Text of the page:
From impostor syndrome and burnout to pay inequality and interview biases, the modern workplace is still far from equal where women are concerned. In fact, as of 2019, female CEOs make up just 6.6 percent of the Fortune 500 list, at only 33 women—still a considerable jump from the 4.8 percent, or 24 total women, making the list in 2018.
Still, the situation is far from hopeless. Despite the inherent boundaries, women clearly can and do become the CEO of their companies. From Arianna Huffington and Oprah to Mary T. Barra and Michele Buck, there are countless examples of female CEOs who’ve made their way to the top. And, with a few guidelines, you can follow in their footsteps.
The adage of “it’s not what you know, it’s who you know” rings all too true. You can never know who might be the connection that will make a difference in your career goals. Befriend those higher up and below you on the career ladder and make connections at other companies. When the boss wants to reach out to another organization and you just happen to have a contact, they’re sure to remember. At the very least, you can make some friends and learn a few things along the way.
Fake It ‘Til You Make It
You might not be the CEO (yet!) but that doesn’t mean you can’t act like one. Take on leadership roles wherever you can and showcase your abilities—highlight those qualities that will make you a great CEO! And, of course, dress the part; appearances make a big impact. They say to dress for the job you want and, in this case, you want to be CEO. So break out those suit jackets and skirts, order a women black blazer jacket, and hold your head up high. Dress the part, act the part, and eventually, you’ll step into the role effortlessly.
Study Your Industry
This might be through traditional means, like earning an MBA or other degree. Or you can “hit the books” in a more active role. For example, OKRs software can help you to study your organization’s objectives and key results to help your team get the most high-quality outcomes possible. Who wouldn’t want to be the go-to person driving the company to success? And what company wouldn’t want a person like that at its helm?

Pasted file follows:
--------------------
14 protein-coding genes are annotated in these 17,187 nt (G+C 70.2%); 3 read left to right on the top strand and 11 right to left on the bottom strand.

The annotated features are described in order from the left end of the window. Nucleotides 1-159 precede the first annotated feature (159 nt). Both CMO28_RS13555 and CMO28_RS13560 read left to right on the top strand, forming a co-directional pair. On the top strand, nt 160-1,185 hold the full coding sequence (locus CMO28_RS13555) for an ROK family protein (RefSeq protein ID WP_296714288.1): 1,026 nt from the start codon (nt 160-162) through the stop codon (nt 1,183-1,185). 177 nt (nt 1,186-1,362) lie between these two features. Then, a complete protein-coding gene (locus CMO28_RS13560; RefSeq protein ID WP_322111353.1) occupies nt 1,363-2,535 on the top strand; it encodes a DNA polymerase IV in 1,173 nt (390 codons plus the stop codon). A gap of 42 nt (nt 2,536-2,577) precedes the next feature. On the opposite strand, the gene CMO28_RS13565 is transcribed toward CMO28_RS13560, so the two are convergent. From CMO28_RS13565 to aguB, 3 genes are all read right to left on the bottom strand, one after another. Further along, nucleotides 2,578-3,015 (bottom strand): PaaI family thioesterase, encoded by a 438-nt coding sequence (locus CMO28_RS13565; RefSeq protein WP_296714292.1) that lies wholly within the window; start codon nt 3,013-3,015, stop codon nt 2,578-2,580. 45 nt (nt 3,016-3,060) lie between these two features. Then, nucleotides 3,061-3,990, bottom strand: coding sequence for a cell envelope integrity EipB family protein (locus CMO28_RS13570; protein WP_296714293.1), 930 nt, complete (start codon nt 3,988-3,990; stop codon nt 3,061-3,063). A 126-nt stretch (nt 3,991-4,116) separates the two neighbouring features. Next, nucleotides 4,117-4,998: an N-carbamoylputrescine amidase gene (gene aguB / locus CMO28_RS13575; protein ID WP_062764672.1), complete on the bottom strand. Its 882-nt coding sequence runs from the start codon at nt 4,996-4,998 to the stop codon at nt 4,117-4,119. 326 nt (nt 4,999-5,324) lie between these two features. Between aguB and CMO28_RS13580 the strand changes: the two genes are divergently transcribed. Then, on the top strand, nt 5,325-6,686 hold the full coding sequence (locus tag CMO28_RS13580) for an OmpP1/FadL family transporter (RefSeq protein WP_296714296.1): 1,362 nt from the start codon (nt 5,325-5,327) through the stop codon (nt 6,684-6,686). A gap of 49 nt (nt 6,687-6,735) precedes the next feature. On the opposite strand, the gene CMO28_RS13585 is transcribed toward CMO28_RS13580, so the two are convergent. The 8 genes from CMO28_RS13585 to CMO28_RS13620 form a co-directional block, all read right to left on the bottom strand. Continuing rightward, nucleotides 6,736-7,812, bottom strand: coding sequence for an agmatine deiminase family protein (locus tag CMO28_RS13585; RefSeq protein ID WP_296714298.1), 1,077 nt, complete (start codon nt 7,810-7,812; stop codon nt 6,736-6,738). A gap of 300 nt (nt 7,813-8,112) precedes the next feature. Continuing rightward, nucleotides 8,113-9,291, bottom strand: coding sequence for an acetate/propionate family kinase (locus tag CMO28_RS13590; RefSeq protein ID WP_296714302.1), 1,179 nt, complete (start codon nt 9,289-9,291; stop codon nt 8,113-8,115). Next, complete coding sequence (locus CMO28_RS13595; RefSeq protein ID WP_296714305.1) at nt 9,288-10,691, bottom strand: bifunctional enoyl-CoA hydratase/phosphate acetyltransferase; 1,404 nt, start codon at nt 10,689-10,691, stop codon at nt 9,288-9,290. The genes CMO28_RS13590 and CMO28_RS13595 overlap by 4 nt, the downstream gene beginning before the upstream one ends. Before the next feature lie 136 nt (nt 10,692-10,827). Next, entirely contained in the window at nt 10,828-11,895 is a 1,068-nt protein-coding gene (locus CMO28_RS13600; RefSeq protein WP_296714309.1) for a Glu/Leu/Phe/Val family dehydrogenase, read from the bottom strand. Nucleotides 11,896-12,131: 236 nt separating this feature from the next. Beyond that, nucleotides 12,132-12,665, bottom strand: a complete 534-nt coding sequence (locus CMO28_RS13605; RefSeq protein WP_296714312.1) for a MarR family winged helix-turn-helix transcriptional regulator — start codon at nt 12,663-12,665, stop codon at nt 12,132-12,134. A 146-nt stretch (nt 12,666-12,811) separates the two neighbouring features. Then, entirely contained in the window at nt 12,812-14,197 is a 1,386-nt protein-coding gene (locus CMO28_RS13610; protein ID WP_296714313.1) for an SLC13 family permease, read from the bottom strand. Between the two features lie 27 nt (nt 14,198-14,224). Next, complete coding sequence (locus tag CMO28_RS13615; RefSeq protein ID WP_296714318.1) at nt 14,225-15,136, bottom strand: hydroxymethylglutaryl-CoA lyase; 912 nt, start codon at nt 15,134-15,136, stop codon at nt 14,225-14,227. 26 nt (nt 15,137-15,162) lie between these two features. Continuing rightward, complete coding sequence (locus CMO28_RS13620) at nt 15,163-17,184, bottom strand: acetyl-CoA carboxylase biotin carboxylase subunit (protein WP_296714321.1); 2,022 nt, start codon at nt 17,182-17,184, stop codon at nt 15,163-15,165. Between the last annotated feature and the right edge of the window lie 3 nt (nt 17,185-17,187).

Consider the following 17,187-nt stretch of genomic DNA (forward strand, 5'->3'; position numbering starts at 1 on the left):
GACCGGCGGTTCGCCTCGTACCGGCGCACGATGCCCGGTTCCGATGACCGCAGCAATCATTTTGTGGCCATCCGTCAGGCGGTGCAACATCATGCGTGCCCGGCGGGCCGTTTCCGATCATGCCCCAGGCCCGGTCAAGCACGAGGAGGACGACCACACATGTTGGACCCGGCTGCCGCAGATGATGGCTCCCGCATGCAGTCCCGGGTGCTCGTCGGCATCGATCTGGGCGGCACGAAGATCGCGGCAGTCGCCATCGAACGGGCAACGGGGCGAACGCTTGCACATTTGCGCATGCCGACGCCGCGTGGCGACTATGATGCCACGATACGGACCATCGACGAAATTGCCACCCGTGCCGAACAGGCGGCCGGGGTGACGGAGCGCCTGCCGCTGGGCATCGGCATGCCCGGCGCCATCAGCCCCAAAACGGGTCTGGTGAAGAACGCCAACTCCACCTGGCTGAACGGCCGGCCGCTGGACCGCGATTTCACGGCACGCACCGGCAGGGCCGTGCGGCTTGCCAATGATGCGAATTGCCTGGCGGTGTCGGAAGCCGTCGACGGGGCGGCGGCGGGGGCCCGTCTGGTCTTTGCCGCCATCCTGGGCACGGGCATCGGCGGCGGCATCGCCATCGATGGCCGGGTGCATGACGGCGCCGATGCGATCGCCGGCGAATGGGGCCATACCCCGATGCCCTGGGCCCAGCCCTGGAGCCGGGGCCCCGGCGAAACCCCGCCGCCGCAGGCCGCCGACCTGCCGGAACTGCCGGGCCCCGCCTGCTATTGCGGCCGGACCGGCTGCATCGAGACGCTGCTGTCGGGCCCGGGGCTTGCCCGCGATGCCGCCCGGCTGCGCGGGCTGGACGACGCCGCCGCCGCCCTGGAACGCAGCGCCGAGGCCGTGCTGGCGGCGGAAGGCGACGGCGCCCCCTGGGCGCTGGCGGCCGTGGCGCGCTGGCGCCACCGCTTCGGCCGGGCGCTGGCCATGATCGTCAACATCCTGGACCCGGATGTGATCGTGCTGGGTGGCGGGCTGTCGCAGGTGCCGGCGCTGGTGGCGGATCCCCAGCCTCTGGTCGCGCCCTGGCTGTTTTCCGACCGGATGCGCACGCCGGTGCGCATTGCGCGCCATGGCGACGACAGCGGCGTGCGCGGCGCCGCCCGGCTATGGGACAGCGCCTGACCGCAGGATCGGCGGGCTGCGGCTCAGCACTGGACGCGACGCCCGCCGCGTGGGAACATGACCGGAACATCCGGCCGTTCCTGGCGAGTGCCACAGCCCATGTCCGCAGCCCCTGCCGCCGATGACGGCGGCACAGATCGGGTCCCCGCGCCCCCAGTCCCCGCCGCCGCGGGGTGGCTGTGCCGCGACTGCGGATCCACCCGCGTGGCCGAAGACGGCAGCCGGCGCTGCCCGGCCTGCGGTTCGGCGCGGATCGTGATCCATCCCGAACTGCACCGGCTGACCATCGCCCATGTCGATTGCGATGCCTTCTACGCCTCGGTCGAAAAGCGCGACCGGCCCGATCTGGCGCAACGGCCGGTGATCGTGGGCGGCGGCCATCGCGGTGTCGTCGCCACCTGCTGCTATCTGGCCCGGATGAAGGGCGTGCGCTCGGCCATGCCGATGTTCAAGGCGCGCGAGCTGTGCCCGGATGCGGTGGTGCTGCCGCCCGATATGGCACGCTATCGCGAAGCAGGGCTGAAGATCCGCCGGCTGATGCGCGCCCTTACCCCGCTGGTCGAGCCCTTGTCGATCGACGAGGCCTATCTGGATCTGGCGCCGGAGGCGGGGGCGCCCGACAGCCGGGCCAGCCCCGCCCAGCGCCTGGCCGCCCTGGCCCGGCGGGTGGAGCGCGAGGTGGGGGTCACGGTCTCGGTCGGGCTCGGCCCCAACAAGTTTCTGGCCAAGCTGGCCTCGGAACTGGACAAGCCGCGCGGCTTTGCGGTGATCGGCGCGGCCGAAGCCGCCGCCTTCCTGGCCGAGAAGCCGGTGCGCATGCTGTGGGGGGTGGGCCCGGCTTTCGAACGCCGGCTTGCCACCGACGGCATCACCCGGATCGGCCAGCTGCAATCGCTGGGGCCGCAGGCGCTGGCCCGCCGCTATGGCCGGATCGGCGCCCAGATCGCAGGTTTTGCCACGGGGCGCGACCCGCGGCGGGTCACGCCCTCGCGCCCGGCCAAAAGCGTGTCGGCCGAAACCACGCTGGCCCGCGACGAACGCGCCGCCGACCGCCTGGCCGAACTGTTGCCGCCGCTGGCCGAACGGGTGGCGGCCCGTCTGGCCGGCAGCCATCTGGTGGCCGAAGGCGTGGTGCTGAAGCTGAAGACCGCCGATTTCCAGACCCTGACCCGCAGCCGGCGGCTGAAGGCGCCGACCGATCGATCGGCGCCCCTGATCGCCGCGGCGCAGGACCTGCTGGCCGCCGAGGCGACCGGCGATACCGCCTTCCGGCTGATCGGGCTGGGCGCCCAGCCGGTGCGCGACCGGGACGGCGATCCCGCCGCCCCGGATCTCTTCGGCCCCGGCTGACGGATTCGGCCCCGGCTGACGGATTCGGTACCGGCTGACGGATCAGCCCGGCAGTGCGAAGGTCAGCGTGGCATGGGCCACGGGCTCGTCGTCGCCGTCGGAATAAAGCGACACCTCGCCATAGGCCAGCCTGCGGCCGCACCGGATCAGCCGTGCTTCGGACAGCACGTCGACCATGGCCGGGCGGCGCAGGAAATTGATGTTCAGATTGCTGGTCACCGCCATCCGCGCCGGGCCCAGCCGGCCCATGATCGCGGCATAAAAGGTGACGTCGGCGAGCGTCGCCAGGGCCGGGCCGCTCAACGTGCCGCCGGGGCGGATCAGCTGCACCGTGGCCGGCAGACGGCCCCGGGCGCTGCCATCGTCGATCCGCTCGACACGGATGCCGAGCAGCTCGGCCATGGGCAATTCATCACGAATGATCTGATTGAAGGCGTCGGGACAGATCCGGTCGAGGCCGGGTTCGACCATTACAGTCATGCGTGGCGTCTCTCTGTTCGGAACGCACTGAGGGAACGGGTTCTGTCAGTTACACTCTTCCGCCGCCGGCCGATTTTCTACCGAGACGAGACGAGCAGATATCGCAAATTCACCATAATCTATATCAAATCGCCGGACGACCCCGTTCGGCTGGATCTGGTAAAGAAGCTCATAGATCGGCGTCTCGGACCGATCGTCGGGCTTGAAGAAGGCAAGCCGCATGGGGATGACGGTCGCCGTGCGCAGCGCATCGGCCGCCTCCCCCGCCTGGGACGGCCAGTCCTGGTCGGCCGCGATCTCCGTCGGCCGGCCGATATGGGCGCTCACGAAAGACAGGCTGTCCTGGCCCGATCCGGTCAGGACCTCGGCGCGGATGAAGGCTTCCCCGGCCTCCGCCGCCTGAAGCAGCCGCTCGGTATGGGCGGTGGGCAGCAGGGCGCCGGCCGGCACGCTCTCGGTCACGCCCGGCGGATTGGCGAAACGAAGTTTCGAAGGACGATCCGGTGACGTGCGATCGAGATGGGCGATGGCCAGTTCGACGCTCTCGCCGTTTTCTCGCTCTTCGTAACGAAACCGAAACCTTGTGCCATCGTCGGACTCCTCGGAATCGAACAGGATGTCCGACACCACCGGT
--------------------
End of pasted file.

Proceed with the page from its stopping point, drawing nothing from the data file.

When you’re being interviewed for that coveted CEO position and your interviewer asks, “Where do you see yourself in five years?” you’ll want to have a well-thought-out answer. We know your goal is to run the company, but what sorts of goals would you set for yourself once you’ve done so? This same concept applies to the process of getting to that point in the first place. Consider what steps you need to take to get from where you are now to bring your company’s CEO. Set professional and personal SMART goals to help you get from point A to point B. If it helps, try starting from your end goal and working backward to decide each step you’ll have to take.
If you’re putting in the work and not seeing results, there’s a good chance that you aren’t the problem. If you’ve been a loyal employee, it might be difficult for you to look elsewhere but it might be necessary if you want to move upward. Or, you could consider a different approach: starting a company of your own. It’s a whole new ballgame and a whole lot of work, but becoming an entrepreneur can give you the chance to take on the CEO role with fewer roadblocks than moving up the corporate ladder elsewhere.
Without question, the road to becoming a CEO isn’t easy. No matter what path you take to get there and what steps you take along the way, you’re still facing institutional and societal barriers. There will be people who say you can’t do it, or shouldn’t—sometimes it might even be those nagging voices inside your head. But pay them no heed and keep working toward that goal.
With hard work and following advice like this, it’s only a matter of time before you’ve got that corner office and a company looking to you for guidance!